- “I’d say [regulating marijuana] is bad. Medical marijuana is another thing, but I think it’s bad and I feel strongly about that. [Moderator: “What about the states’ right aspect of it?”] If they vote for it, they vote for it… But I think, medical marijuana, 100%.” C-SPAN, June 23, 2015
- “We’re losing badly the War on Drugs. You have to legalize drugs to win that war. You have to take the profit away from these drug czars.” Miami Herald, April 14, 1990
The Marijuana Policy Project (MPP) agrees, Trump isn’t a complete failure when it comes to cannabis. They give him a ‘C+’, because he sometimes says that he is for states’ rights, and a businessman. Not to be pinned to his words, Trump and his campaign have shown they can and will defend Trump’s most recent position on any given issue. The most recent example is the Trump camp’s denial of Melania Trump’s speech plagiarizing parts of First Lady Michelle Obama’s 2008 speech. The Trump campaign then did a 180-degree turnaround, acknowledging that it indeed did happen – and then praised the mistake for making Melania’s speech the talk of the town.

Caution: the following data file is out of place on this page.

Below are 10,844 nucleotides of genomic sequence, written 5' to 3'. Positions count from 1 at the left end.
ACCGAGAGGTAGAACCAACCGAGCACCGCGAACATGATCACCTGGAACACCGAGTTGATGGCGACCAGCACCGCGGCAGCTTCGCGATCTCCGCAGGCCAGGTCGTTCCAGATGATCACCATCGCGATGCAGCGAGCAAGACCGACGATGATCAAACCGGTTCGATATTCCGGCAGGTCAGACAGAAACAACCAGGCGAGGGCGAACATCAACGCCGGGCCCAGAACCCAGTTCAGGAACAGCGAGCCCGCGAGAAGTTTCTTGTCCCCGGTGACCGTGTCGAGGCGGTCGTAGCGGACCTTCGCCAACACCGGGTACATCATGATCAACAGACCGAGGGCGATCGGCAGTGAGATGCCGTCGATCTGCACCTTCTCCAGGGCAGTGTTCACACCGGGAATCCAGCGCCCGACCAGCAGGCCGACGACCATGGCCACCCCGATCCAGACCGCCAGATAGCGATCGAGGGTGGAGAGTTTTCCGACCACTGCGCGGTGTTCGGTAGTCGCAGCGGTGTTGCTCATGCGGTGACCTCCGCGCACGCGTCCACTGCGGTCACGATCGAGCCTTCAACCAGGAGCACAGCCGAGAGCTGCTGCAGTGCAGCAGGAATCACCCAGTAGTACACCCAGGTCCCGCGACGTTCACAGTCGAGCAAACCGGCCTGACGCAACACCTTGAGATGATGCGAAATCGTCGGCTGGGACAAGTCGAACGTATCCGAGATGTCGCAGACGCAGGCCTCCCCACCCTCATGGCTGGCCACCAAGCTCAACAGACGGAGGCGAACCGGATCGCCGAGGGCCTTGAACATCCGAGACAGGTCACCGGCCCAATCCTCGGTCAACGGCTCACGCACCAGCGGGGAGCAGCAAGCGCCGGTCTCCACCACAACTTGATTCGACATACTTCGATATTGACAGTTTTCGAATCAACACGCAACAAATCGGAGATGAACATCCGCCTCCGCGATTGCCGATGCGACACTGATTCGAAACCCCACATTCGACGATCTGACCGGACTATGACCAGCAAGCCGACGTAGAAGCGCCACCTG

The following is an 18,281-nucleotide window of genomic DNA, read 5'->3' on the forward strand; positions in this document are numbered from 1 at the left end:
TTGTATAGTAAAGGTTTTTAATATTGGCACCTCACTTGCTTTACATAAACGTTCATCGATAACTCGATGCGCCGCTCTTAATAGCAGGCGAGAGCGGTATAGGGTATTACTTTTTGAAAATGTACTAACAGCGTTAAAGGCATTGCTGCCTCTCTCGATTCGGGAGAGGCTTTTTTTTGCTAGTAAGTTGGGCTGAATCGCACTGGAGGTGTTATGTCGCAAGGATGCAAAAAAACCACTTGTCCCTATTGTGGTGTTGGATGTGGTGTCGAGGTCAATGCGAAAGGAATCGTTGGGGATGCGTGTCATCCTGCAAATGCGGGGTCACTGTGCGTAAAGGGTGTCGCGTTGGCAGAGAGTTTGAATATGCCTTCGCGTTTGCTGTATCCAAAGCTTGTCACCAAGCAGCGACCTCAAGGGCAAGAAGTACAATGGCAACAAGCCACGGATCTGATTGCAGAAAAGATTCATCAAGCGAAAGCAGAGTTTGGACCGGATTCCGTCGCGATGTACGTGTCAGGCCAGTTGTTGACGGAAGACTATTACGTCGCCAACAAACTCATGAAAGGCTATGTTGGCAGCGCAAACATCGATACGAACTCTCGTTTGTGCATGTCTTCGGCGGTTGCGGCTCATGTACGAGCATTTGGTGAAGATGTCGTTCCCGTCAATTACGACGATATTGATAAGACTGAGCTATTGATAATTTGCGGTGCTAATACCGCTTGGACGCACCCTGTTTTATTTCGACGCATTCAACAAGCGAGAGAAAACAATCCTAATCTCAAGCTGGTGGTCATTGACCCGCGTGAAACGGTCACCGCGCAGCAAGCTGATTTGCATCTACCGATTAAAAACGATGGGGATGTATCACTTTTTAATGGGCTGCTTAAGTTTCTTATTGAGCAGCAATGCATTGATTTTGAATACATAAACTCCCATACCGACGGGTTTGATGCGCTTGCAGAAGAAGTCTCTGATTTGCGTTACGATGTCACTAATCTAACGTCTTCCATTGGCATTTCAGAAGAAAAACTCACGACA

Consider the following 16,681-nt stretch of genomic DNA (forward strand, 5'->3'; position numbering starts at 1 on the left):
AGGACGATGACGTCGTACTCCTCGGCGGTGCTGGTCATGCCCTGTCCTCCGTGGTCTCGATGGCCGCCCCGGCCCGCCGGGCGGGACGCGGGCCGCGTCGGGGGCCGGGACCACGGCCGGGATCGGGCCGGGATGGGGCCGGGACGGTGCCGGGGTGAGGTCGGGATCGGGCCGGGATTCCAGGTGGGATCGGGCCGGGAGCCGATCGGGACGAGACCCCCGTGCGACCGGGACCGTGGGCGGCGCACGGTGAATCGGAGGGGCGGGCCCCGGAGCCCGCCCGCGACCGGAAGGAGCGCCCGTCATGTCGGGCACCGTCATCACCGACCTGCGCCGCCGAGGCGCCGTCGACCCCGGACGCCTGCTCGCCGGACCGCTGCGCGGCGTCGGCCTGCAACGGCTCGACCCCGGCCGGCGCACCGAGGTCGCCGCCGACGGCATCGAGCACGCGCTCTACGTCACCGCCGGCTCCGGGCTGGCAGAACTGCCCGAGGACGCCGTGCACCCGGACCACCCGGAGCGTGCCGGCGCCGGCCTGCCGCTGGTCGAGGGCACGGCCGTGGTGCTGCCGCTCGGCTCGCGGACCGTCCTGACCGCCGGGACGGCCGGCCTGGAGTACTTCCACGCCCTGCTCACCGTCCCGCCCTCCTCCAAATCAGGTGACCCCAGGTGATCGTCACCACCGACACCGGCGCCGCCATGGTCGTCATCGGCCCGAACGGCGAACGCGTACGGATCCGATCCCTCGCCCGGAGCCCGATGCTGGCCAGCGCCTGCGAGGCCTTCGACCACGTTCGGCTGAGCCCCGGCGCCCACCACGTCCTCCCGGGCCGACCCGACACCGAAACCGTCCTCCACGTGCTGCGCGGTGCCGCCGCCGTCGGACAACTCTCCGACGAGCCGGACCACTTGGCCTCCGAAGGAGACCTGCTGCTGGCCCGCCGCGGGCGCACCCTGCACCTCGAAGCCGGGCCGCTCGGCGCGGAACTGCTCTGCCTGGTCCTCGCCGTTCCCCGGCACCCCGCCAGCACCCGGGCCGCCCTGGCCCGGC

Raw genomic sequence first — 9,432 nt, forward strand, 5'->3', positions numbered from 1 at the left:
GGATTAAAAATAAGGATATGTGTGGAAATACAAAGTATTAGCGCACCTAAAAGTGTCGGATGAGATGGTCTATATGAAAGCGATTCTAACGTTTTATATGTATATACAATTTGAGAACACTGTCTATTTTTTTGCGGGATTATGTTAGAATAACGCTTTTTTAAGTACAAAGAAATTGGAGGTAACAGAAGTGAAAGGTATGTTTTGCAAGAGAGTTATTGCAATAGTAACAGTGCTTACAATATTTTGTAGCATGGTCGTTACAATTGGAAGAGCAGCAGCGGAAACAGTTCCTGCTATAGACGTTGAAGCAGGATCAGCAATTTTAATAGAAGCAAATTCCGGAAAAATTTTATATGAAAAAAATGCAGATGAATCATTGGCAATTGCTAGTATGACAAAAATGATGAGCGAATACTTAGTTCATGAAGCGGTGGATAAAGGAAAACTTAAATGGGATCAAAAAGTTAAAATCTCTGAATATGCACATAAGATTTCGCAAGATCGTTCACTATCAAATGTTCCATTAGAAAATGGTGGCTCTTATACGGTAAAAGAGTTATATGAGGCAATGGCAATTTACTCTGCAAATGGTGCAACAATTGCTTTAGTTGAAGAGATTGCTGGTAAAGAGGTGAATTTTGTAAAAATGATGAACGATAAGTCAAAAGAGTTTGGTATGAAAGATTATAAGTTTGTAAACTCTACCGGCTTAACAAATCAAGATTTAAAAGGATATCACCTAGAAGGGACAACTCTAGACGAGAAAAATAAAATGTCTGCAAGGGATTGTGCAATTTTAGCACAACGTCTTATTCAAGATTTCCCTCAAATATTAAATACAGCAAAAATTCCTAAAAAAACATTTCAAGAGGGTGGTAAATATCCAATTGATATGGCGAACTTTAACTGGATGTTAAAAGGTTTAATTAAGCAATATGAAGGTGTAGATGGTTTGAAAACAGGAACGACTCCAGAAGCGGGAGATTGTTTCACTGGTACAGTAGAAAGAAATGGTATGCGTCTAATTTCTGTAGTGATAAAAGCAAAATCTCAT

Good news is Melania's speech got more publicity than any in the history of politics especially if you believe that all press is good press!
— Donald J. Trump (@realDonaldTrump) July 20, 2016
Anti-Marijuana Pence in Indiana
Despite a majority of the state supporting the plant, Indiana continues to enforce some of the most severe punishments for marijuana in the nation — penalties for marijuana-related offenses range from about 1-6 years and $1,000 – $10,000 dollars. Albeit harsh, it’s still better than it was prior to 2013’s Indiana Criminal Code Revision. The revision to Indiana’s criminal code, House Bill 1006, was a reflection of the growing support for marijuana law reform.